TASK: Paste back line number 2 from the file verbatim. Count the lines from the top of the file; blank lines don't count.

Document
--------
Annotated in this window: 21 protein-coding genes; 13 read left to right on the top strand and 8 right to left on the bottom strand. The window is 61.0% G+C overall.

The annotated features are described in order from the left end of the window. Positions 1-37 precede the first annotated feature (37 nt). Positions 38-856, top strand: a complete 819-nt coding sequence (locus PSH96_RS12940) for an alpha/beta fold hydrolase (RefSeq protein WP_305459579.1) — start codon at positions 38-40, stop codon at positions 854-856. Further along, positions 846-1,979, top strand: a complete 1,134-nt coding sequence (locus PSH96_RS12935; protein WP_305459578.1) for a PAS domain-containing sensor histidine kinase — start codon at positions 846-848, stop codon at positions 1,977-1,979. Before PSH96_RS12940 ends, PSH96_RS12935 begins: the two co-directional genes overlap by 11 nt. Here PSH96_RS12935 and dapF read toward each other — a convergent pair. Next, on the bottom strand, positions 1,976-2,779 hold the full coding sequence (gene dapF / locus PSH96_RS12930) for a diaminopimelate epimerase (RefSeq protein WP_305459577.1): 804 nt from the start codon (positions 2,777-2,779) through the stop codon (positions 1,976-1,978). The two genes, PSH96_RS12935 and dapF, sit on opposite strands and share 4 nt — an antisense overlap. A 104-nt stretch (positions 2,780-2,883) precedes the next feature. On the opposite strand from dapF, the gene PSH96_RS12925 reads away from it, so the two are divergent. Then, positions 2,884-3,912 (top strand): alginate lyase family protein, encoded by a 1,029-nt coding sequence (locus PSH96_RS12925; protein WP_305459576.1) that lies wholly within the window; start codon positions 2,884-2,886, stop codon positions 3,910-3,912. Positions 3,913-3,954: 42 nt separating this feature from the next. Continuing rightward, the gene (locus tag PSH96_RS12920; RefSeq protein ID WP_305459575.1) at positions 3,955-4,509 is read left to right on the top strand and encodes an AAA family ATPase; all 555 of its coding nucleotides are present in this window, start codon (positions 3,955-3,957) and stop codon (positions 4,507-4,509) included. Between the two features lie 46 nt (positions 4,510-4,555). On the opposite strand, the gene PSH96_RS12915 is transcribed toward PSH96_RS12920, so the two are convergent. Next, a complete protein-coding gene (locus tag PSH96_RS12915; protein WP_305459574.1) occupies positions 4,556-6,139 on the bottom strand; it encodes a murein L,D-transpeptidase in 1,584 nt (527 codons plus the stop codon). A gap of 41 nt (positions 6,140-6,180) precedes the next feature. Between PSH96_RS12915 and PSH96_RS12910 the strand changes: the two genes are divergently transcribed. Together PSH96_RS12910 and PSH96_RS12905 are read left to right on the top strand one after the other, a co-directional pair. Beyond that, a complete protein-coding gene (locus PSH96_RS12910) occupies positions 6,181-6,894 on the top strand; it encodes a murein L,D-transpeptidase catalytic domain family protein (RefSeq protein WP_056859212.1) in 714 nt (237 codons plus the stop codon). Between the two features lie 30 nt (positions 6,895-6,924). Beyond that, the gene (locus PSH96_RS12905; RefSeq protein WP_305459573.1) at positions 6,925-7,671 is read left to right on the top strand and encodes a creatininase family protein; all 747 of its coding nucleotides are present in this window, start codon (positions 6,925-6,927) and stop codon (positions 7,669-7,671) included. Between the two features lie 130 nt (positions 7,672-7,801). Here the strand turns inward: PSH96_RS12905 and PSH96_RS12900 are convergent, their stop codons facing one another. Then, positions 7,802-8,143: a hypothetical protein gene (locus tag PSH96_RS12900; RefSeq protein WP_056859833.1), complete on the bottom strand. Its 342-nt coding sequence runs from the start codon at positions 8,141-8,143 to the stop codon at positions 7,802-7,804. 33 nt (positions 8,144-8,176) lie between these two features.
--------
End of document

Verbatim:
The annotated features are described in order from the left end of the window. Positions 1-37 precede the first annotated feature (37 nt). Positions 38-856, top strand: a complete 819-nt coding sequence (locus PSH96_RS12940) for an alpha/beta fold hydrolase (RefSeq protein WP_305459579.1) — start codon at positions 38-40, stop codon at positions 854-856. Further along, positions 846-1,979, top strand: a complete 1,134-nt coding sequence (locus PSH96_RS12935; protein WP_305459578.1) for a PAS domain-containing sensor histidine kinase — start codon at positions 846-848, stop codon at positions 1,977-1,979. Before PSH96_RS12940 ends, PSH96_RS12935 begins: the two co-directional genes overlap by 11 nt. Here PSH96_RS12935 and dapF read toward each other — a convergent pair. Next, on the bottom strand, positions 1,976-2,779 hold the full coding sequence (gene dapF / locus PSH96_RS12930) for a diaminopimelate epimerase (RefSeq protein WP_305459577.1): 804 nt from the start codon (positions 2,777-2,779) through the stop codon (positions 1,976-1,978). The two genes, PSH96_RS12935 and dapF, sit on opposite strands and share 4 nt — an antisense overlap. A 104-nt stretch (positions 2,780-2,883) precedes the next feature. On the opposite strand from dapF, the gene PSH96_RS12925 reads away from it, so the two are divergent. Then, positions 2,884-3,912 (top strand): alginate lyase family protein, encoded by a 1,029-nt coding sequence (locus PSH96_RS12925; protein WP_305459576.1) that lies wholly within the window; start codon positions 2,884-2,886, stop codon positions 3,910-3,912. Positions 3,913-3,954: 42 nt separating this feature from the next. Continuing rightward, the gene (locus tag PSH96_RS12920; RefSeq protein ID WP_305459575.1) at positions 3,955-4,509 is read left to right on the top strand and encodes an AAA family ATPase; all 555 of its coding nucleotides are present in this window, start codon (positions 3,955-3,957) and stop codon (positions 4,507-4,509) included. Between the two features lie 46 nt (positions 4,510-4,555). On the opposite strand, the gene PSH96_RS12915 is transcribed toward PSH96_RS12920, so the two are convergent. Next, a complete protein-coding gene (locus tag PSH96_RS12915; protein WP_305459574.1) occupies positions 4,556-6,139 on the bottom strand; it encodes a murein L,D-transpeptidase in 1,584 nt (527 codons plus the stop codon). A gap of 41 nt (positions 6,140-6,180) precedes the next feature. Between PSH96_RS12915 and PSH96_RS12910 the strand changes: the two genes are divergently transcribed. Together PSH96_RS12910 and PSH96_RS12905 are read left to right on the top strand one after the other, a co-directional pair. Beyond that, a complete protein-coding gene (locus PSH96_RS12910) occupies positions 6,181-6,894 on the top strand; it encodes a murein L,D-transpeptidase catalytic domain family protein (RefSeq protein WP_056859212.1) in 714 nt (237 codons plus the stop codon). Between the two features lie 30 nt (positions 6,895-6,924). Beyond that, the gene (locus PSH96_RS12905; RefSeq protein WP_305459573.1) at positions 6,925-7,671 is read left to right on the top strand and encodes a creatininase family protein; all 747 of its coding nucleotides are present in this window, start codon (positions 6,925-6,927) and stop codon (positions 7,669-7,671) included. Between the two features lie 130 nt (positions 7,672-7,801). Here the strand turns inward: PSH96_RS12905 and PSH96_RS12900 are convergent, their stop codons facing one another. Then, positions 7,802-8,143: a hypothetical protein gene (locus tag PSH96_RS12900; RefSeq protein WP_056859833.1), complete on the bottom strand. Its 342-nt coding sequence runs from the start codon at positions 8,141-8,143 to the stop codon at positions 7,802-7,804. 33 nt (positions 8,144-8,176) lie between these two features.